SEOUL (Reuters) - South Korea’s highest court on Thursday struck down as unconstitutional a decades-old law banning adultery, triggering a surge in shares of condom makers and morning-after pills.
The 1953 law aimed to protect women in a male-dominated society where divorce was rare, by making marital infidelity punishable with jail.
“The law is unconstitutional as it infringes people’s right to make their own decisions on sex and secrecy and freedom of their private life, violating the principle banning excessive enforcement,” said Seo Ki-seok, a Constitutional Court judge, reading an opinion on behalf of five judges.
Seven members of the nine-judge panel deemed the law to be unconstitutional.
After the ruling, shares in Unidus Corp, which makes latex products, including condoms, soared to the 15 percent daily limit gain.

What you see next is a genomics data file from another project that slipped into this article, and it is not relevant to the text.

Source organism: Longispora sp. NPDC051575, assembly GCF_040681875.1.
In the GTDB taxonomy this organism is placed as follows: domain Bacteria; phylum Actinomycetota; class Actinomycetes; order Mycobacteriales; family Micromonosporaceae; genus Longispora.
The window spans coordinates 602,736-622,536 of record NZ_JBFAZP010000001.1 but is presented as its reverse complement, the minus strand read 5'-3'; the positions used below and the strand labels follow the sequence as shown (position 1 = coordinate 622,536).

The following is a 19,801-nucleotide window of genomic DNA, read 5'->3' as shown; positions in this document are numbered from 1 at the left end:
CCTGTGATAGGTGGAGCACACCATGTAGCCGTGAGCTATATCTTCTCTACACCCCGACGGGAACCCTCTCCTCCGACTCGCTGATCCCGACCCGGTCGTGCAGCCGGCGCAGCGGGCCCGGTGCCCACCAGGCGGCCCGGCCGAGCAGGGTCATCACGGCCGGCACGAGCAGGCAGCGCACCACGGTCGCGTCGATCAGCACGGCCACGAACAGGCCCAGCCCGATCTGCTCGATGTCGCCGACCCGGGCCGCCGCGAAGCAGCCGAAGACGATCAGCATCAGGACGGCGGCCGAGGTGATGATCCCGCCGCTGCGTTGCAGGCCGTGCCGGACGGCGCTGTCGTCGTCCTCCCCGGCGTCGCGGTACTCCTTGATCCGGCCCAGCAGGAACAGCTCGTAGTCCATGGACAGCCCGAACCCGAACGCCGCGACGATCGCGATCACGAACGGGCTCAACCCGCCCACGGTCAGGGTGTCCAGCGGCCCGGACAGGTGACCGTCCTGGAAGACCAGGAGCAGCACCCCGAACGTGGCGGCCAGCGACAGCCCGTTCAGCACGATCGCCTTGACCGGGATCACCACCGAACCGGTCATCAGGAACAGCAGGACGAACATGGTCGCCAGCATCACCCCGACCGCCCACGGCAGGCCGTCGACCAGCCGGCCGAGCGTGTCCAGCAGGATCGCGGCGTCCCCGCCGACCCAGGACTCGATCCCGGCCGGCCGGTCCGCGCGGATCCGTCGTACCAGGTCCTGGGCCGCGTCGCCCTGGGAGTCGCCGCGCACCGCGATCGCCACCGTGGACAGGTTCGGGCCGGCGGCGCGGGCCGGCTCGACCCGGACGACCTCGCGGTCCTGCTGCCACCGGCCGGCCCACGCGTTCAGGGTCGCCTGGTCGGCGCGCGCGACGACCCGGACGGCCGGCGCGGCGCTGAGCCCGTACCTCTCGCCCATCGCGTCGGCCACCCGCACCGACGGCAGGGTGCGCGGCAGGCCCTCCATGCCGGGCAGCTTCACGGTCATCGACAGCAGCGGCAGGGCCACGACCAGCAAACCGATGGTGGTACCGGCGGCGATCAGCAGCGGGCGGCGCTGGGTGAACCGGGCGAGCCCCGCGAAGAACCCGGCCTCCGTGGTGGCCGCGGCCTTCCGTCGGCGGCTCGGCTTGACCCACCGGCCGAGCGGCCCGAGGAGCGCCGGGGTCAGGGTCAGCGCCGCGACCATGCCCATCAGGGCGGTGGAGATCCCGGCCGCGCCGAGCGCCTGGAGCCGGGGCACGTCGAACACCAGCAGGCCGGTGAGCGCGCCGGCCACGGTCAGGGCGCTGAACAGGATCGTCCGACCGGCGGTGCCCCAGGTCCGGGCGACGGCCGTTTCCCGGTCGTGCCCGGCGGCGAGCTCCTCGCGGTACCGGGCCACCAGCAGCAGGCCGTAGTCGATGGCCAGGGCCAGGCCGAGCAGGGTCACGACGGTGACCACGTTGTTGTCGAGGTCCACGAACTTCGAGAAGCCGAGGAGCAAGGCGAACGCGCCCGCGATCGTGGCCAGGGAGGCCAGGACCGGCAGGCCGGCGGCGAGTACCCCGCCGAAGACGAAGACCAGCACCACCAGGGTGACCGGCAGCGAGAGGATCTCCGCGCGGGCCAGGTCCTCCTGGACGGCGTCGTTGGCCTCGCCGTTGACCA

Hyundai Pharmaceutical Co Ltd, a maker of morning-after birth control pills and pregnancy tests, ended up 9.7 percent after the court decision, recovering earlier losses.
Critics have said the law against adultery is outdated in a society where rapid modernization has often clashed with traditional values.
In 2008, the court had upheld the law, citing South Korean society’s legal perception that adultery damages social order.
Several thousand spouses file criminal adultery complaints each year in South Korea, although jailings are rare. Prosecutors say no one was put behind bars last year, despite 892 indictments on adultery charges.
Editing by Tony Munroe and Clarence Fernandez